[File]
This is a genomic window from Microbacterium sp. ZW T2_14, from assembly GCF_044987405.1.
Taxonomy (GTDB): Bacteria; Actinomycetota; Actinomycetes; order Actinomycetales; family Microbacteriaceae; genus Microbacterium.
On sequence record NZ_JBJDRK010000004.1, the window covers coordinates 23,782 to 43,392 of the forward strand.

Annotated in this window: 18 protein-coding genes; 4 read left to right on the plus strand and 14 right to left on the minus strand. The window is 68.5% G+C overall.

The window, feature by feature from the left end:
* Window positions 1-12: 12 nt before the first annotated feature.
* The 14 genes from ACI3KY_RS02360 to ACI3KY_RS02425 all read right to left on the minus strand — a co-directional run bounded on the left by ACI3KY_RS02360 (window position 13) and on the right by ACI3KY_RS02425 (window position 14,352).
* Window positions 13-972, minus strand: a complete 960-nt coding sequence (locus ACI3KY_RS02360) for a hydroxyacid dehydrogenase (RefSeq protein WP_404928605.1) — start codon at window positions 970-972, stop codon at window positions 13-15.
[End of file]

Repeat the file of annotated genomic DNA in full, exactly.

This is a genomic window from Microbacterium sp. ZW T2_14, from assembly GCF_044987405.1.
Taxonomy (GTDB): Bacteria; Actinomycetota; Actinomycetes; order Actinomycetales; family Microbacteriaceae; genus Microbacterium.
On sequence record NZ_JBJDRK010000004.1, the window covers coordinates 23,782 to 43,392 of the forward strand.

Annotated in this window: 18 protein-coding genes; 4 read left to right on the plus strand and 14 right to left on the minus strand. The window is 68.5% G+C overall.

The window, feature by feature from the left end:
* Window positions 1-12: 12 nt before the first annotated feature.
* The 14 genes from ACI3KY_RS02360 to ACI3KY_RS02425 all read right to left on the minus strand — a co-directional run bounded on the left by ACI3KY_RS02360 (window position 13) and on the right by ACI3KY_RS02425 (window position 14,352).
* Window positions 13-972, minus strand: a complete 960-nt coding sequence (locus ACI3KY_RS02360) for a hydroxyacid dehydrogenase (RefSeq protein WP_404928605.1) — start codon at window positions 970-972, stop codon at window positions 13-15.